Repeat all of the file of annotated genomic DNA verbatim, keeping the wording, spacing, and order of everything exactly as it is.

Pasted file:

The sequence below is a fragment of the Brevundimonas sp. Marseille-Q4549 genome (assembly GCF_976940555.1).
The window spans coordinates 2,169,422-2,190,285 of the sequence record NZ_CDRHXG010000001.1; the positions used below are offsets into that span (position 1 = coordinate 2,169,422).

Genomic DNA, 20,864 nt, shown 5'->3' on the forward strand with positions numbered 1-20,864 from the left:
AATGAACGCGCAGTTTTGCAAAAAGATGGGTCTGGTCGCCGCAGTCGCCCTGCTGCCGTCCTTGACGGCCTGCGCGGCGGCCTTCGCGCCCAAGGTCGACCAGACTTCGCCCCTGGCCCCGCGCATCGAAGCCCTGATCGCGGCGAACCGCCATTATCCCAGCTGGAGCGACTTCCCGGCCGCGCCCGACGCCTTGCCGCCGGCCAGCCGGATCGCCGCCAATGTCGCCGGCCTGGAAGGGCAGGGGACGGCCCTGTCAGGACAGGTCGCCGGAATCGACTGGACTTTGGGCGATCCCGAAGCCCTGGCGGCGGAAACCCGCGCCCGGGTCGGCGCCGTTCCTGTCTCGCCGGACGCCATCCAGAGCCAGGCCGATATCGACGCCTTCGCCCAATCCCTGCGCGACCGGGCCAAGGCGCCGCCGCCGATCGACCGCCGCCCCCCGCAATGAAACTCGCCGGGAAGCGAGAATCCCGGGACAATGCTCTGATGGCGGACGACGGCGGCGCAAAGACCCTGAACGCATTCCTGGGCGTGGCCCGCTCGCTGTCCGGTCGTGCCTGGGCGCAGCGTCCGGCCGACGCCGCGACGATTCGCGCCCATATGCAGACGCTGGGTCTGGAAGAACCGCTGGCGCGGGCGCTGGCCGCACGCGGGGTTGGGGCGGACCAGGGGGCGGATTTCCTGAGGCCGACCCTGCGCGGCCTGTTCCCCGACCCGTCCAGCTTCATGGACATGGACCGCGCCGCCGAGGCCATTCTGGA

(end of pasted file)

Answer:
The sequence below is a fragment of the Brevundimonas sp. Marseille-Q4549 genome (assembly GCF_976940555.1).
The window spans coordinates 2,169,422-2,190,285 of the sequence record NZ_CDRHXG010000001.1; the positions used below are offsets into that span (position 1 = coordinate 2,169,422).

Genomic DNA, 20,864 nt, shown 5'->3' on the forward strand with positions numbered 1-20,864 from the left:
AATGAACGCGCAGTTTTGCAAAAAGATGGGTCTGGTCGCCGCAGTCGCCCTGCTGCCGTCCTTGACGGCCTGCGCGGCGGCCTTCGCGCCCAAGGTCGACCAGACTTCGCCCCTGGCCCCGCGCATCGAAGCCCTGATCGCGGCGAACCGCCATTATCCCAGCTGGAGCGACTTCCCGGCCGCGCCCGACGCCTTGCCGCCGGCCAGCCGGATCGCCGCCAATGTCGCCGGCCTGGAAGGGCAGGGGACGGCCCTGTCAGGACAGGTCGCCGGAATCGACTGGACTTTGGGCGATCCCGAAGCCCTGGCGGCGGAAACCCGCGCCCGGGTCGGCGCCGTTCCTGTCTCGCCGGACGCCATCCAGAGCCAGGCCGATATCGACGCCTTCGCCCAATCCCTGCGCGACCGGGCCAAGGCGCCGCCGCCGATCGACCGCCGCCCCCCGCAATGAAACTCGCCGGGAAGCGAGAATCCCGGGACAATGCTCTGATGGCGGACGACGGCGGCGCAAAGACCCTGAACGCATTCCTGGGCGTGGCCCGCTCGCTGTCCGGTCGTGCCTGGGCGCAGCGTCCGGCCGACGCCGCGACGATTCGCGCCCATATGCAGACGCTGGGTCTGGAAGAACCGCTGGCGCGGGCGCTGGCCGCACGCGGGGTTGGGGCGGACCAGGGGGCGGATTTCCTGAGGCCGACCCTGCGCGGCCTGTTCCCCGACCCGTCCAGCTTCATGGACATGGACCGCGCCGCCGAGGCCATTCTGGA